The prediction of the model on Chiapas maps was carried out based on the places where the cases were registered. As can be seen in Figure 8, the prediction is displayed on a gradient map from yellow to red, which refers to the estimated median. The prediction power is notably better in the regions that have a greater number of municipalities where DCs are registered. Outside of these areas, the prediction power is considerably diminished.

For predicting, the variables that were significant and that affect the number of confirmed DCs (e.g., rainfall, maximum temperature, and altitude of each municipality) were taken.

Bivariate cluster maps were needed for each of the significant variables in an estimated spatial model, in order to better understand the individual spatial effect of each of the covariates on confirmed DCs rates. We observed a positive spatial relationship between maximum temperature and rates of confirmed DCs (, ); municipalities with high temperatures are surrounded by municipalities with high confirmed DCs rates (Figure 9(a)). There is also a positive spatial relationship between altitude and confirmed DCs rates (, ); municipalities with high altitudes are surrounded by municipalities with high confirmed DC rates (Figure 9(b)). Finally, we also observe a positive spatial relationship between rainfall and confirmed DC rates (, ); municipalities with high rainfall are surrounded by municipalities with high rates of confirmed DCs (Figure 9(c)).

4. Discussion

Of the total registered DCs (n = 573), the 49.04% occurred in Tuxtla Gutierrez (the state capital) and most of them were female (53%); also, the capital of the state together with the surrounding municipalities (Berriozábal, Chiapa de Corzo and Suchiapa) generated the highest incidence of dengue cases (n = 334), which also together have the largest population in the state, with approximately 705,201 inhabitants. Further, 15% of localities analyzed indicated that they did not have potable water and 18% mentioned that they did not have garbage collection services. Our observations are consistent with a population potentially influenced by demographic changes, such as the birthplace and socioeconomic data [37] with similar lifestyles and social interactions between neighboring areas since human mobility is also an important factor in the dynamics of dengue transmission [3741]. Therefore, the results presented here could be generalized to similar epidemiological settings.

On the other hand, in confirmed dengue cases, we observed that the average age was 14 years. This result was similar to that obtained by Phanitchat [5] and collaborators, who reported in northeast Thailand that the age range of dengue cases was between 5 and 14 predominating 15 years old.

Different studies have shown how environmental, sociodemographic, geographical, and entomological factors play a significant role in dengue infection, with climatic conditions being the most associated with the disease because of their relationship with the vector [5, 6, 11, 13, 14, 40].

Statistical models have been used for the prediction of DCs in endemic areas to analyze the relationship of risk factors; it has been observed that the combination of climatological, sociodemographic, entomological, and geographical variables is explanatory of DCs [6, 41]. Due to the areas of vulnerability in the state of Chiapas, it is necessary to establish control strategies to prevent new cases of dengue; for this reason, we propose predicting the spatial dispersion of DCs in Chiapas based on the climatological and nonclimatological variables of the region. In the current study, the climatological variables rainfall and maximum temperature and the geographical variable altitude were considered, in order to be able to make a prediction map, using GIS since they are tools that facilitate analysis and favor the visualization of data and results as mentioned by Mala and Jat [40].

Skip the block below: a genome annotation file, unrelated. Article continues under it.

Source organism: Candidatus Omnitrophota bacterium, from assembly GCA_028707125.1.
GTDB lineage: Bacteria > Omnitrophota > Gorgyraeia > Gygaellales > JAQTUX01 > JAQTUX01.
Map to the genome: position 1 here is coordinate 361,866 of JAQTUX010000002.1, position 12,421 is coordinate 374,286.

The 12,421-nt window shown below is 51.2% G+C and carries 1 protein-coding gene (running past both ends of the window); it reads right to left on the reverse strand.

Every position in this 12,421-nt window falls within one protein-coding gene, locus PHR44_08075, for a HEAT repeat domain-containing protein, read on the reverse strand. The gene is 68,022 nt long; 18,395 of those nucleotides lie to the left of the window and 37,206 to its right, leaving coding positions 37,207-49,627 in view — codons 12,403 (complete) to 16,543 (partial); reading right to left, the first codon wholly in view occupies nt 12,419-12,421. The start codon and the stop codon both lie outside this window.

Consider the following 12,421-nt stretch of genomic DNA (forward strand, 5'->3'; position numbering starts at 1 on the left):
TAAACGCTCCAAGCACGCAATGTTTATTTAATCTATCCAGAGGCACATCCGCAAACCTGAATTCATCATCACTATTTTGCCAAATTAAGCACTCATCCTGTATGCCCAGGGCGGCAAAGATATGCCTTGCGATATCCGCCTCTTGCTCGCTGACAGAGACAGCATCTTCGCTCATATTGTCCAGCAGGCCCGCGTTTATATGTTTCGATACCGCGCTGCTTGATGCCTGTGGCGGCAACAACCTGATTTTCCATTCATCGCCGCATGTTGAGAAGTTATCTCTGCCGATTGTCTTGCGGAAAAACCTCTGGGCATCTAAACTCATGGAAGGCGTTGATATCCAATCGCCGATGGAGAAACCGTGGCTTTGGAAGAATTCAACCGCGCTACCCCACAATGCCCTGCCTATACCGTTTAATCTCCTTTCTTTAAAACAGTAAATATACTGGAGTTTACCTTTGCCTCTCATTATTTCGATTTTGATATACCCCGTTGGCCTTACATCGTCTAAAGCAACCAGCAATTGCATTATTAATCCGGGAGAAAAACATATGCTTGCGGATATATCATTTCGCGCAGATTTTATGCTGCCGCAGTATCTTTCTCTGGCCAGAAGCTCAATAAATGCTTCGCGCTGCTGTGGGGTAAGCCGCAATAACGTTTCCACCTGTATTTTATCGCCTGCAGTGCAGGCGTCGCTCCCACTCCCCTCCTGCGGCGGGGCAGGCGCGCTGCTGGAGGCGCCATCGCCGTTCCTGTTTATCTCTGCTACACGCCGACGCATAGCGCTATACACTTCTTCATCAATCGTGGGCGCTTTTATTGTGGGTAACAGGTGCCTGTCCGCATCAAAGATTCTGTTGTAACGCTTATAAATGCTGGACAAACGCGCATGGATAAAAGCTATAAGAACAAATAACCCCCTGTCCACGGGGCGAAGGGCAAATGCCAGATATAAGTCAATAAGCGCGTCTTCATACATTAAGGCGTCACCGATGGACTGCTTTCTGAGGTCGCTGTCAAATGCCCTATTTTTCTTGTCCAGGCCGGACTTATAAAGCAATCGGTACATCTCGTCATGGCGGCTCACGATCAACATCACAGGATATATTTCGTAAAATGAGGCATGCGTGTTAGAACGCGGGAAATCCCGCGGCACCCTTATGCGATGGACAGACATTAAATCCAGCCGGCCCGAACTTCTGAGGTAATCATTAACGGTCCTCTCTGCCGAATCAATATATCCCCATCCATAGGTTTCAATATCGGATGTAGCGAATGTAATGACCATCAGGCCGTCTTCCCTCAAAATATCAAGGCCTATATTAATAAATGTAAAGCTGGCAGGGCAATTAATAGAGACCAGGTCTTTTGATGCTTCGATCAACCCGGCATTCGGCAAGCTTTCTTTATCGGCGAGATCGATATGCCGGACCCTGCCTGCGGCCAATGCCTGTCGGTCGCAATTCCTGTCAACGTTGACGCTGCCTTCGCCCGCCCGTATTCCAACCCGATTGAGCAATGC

Regarding the temperature variable, the maximum recorded of confirmed DCs was 33.7°C (SD 4.011), while the mean rainfall was 214.9 mm (SD 35.89), observing that the most DCs occurred in the rainy season. With those data, we can reinforce what was observed by Phanitchat regarding the fact that climatological variables have an effect on dengue infection [5]. They mention that there were clear seasonal patterns of dengue incidence during the rainy seasons, thus showing that rainfall also has significant effects on dengue transmission, findings that also coincide with the study by Wangdi et al. [42], and another correlational study that analyzed the rainfall and clinical dengue cases also found that the dengue incidence was closely related to rainfall [43]. In addition, temperature is another primary environmental risk factor for dengue transmission; higher temperatures enhance viral replication in the vector mosquito in a shorter amount of time and thus increase the transmission potential of dengue viruses. In this way, a study of the extrinsic incubation period found that the virus remained in the midgut at 18°C but could disseminate and invade the salivary glands at temperatures between 23°C and 32°C [44], thereby showing higher temperatures produce a shorter extrinsic incubation period and greater transmission potential.